Bird of the Week: Black-capped Chickadee

from Wildlife Promise

Black-capped Chickadee by Gary Garton

Two black-capped chickadees perch in a tree during winter. Photo by Gary Garton.

If you live in the northern half of the United States, the odds are good that a black-capped chickadee will visit your property this winter. The most widespread of North America’s seven species of chickadee, it also is one of the most commonly seen backyard birds, particularly during the cold months when many other birds have flown south.

For years, scientists have been intrigued by the ability of these tiny birds to survive, and thrive, during even the most frigid weather. Today biologists have a good understanding of many of the species’ survival techniques, which likely are employed by other members of the chickadee clan.

Black-capped chickadees have a wonderful assortment of adaptations for the winter,” says biologist Susan Smith, who has studied the birds’ biology and behavior for more than a quarter century at Cornell University and Mount Holyoke College. “Carefully hidden food items, dense winter coats, specially selected winter roost cavities and, perhaps most remarkable of all, the ability to go into nightly hypothermia, thus conserving large amounts of energy, greatly increase the chances of survival.”

The chickadee’s ability to go into regulated hypothermia enables it to actually lower its body temperature, in a controlled manner, to about 12 or 15 degrees F below its normal daytime temperature of 108 degrees F. This allows the bird to conserve almost 25 percent of its hourly metabolic expenditure when the outside temperature is at freezing. The lower the outside temperature, Smith found, the more energy the bird conserved.

More Chickadee Species:

Carolina Chickadee: The Carolina chickadee replaces the very similar black-capped chickadee in southeastern woodlands. The two species overlap along an irregular corridor from central New Jersey to southern Kansas, and some hybridization has been documented within this zone.

Mountain Chickadee: Mountain chickadees inhabit primarily montane coniferous forests of the West, moving up and down in altitude with the seasons.

Mexican Chickadee: In the U.S. portion of its range, the Mexican chickadee lives at elevations above 7,000 feet in pine and pine-oak forests of the Animas and Peloncillo Mountains of New Mexico and the Chiricahua Mountains of Arizona.

Boreal Chickadee: Boreal chickadees are permanent residents of spruce forests of the far northern United States, including Alaska, as well as large parts of Canada. Occasionally, a few of the birds are spotted well south of the boreal, usually mixed in with large groups of black-capped chickadees.

Gray-headed Chickadee: The gray-headed chickadee is a little-known inhabitant of low, dense alder, willow and spruce woods along stream basins in remote muskeg of Alaska and western Canada.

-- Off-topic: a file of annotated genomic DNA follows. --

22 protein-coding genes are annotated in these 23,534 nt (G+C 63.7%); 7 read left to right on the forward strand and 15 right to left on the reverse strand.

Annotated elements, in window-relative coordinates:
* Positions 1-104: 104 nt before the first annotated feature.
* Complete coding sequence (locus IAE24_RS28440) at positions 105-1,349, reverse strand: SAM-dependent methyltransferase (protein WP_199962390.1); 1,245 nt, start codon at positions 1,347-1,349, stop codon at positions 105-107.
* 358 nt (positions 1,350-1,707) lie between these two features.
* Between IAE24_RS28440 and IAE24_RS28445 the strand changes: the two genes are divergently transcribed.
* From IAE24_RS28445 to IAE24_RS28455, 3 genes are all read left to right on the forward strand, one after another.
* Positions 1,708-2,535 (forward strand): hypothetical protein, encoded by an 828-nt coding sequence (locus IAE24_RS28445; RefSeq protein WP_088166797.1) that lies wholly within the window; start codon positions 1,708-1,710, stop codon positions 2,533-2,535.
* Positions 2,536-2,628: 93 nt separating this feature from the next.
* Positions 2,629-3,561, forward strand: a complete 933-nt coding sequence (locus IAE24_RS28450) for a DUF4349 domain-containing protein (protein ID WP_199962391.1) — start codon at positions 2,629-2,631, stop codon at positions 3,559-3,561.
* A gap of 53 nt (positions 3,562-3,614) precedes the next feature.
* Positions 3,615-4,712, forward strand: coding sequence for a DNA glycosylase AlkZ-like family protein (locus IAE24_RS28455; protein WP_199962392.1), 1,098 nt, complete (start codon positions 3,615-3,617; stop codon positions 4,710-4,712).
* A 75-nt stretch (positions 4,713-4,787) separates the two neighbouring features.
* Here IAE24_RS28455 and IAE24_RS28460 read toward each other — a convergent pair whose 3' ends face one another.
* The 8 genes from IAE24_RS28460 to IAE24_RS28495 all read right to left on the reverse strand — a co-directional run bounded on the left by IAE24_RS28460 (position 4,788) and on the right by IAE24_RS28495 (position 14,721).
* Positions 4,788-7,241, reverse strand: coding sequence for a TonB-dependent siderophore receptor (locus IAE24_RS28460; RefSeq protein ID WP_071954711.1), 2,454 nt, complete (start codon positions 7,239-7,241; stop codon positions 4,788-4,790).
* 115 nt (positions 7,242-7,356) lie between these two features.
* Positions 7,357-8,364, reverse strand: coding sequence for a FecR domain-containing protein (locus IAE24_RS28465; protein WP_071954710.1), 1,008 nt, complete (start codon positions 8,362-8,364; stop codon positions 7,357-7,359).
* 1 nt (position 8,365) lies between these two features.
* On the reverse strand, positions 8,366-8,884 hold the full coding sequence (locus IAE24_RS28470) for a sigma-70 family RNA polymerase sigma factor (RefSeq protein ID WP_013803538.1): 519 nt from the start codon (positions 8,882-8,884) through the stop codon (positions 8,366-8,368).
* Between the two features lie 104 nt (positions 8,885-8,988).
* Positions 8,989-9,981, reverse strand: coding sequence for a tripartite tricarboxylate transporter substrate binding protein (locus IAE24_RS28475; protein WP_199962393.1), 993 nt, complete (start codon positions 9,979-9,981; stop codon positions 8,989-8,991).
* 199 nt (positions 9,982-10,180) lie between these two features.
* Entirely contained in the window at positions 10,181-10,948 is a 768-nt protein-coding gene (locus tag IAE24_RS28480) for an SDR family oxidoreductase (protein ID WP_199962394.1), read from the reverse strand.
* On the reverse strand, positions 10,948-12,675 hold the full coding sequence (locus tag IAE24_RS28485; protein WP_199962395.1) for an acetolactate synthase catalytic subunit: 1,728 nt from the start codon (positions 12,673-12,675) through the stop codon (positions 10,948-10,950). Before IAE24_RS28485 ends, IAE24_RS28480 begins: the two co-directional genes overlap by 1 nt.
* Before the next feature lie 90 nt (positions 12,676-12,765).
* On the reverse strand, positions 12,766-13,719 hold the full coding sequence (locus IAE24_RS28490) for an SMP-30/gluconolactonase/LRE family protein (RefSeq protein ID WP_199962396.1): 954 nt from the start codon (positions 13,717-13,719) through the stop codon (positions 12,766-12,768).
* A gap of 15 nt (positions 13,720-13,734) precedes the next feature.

Chestnut-backed Chickadee: The smallest and most brightly colored chickadee, this species has a relatively small range within the western United States and Canada. In the northern part of its range, chestnut-backeds live in dense, humid coniferous and mixed forests. Toward the southern part, in California, they inhabit riparian willows and drier pine, oak and pine-oak forests.

Backyard Tips:

Chickadees are among the easiest birds to lure into your yard, especially during winter. Here are a few tips to help attract them:

1. Put out sunflower seeds, either in the shell or cracked. They have a high fat content, essential to the birds’ winter survival, and are a favorite food of all chickadee species.
2. Almost any bird feeder will attract chickadees, but they seem to be especially comfortable eating from a tube feeder.
3. Chickadees will frequent yards that have adequate natural cover near feeders, giving the birds an area to hide quickly when threatened, as well as a protected night roost.
4. A small birdhouse with a 1 1/4-inch entrance hole, placed in heavy natural cover, may provide both a winter roost and summer nesting site for chickadees.

Voice: Song is a sweet, two-part whistle, see-bee, with the first part higher; variations include s-see-bee or see-bebee. Call is a nasal, harsh schick-a-dee.

Sources:How Chickadees Weather Winter” by George H. Harrison, National Wildlife, December/January 2008 and National Wildlife Federation Field Guide to Birds of North America.

Find out how chickadees and other animals that vocalize in large groups make themselves heard above the background clamor.

Learn more about setting up cozy winter roosts for chickadees and other birds.

Make your yard inviting to birds and other wildlife by becoming an NWF Certified Wildlife Habitat.